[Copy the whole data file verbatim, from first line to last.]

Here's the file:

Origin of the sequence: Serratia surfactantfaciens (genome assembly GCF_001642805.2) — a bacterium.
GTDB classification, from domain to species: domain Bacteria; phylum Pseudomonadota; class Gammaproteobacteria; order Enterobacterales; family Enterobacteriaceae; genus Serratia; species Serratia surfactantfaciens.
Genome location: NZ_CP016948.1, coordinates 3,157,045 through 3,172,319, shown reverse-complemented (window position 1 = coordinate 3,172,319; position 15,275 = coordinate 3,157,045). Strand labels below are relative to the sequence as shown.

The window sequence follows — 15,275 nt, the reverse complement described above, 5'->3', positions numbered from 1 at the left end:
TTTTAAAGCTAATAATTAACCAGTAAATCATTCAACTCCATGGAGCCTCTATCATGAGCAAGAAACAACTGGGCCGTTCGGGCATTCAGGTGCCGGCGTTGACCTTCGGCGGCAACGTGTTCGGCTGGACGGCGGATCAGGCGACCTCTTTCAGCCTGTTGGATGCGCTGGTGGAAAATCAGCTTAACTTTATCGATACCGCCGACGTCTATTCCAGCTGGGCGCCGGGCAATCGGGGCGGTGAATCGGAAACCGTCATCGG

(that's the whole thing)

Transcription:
Origin of the sequence: Serratia surfactantfaciens (genome assembly GCF_001642805.2) — a bacterium.
GTDB classification, from domain to species: domain Bacteria; phylum Pseudomonadota; class Gammaproteobacteria; order Enterobacterales; family Enterobacteriaceae; genus Serratia; species Serratia surfactantfaciens.
Genome location: NZ_CP016948.1, coordinates 3,157,045 through 3,172,319, shown reverse-complemented (window position 1 = coordinate 3,172,319; position 15,275 = coordinate 3,157,045). Strand labels below are relative to the sequence as shown.

The window sequence follows — 15,275 nt, the reverse complement described above, 5'->3', positions numbered from 1 at the left end:
TTTTAAAGCTAATAATTAACCAGTAAATCATTCAACTCCATGGAGCCTCTATCATGAGCAAGAAACAACTGGGCCGTTCGGGCATTCAGGTGCCGGCGTTGACCTTCGGCGGCAACGTGTTCGGCTGGACGGCGGATCAGGCGACCTCTTTCAGCCTGTTGGATGCGCTGGTGGAAAATCAGCTTAACTTTATCGATACCGCCGACGTCTATTCCAGCTGGGCGCCGGGCAATCGGGGCGGTGAATCGGAAACCGTCATCGG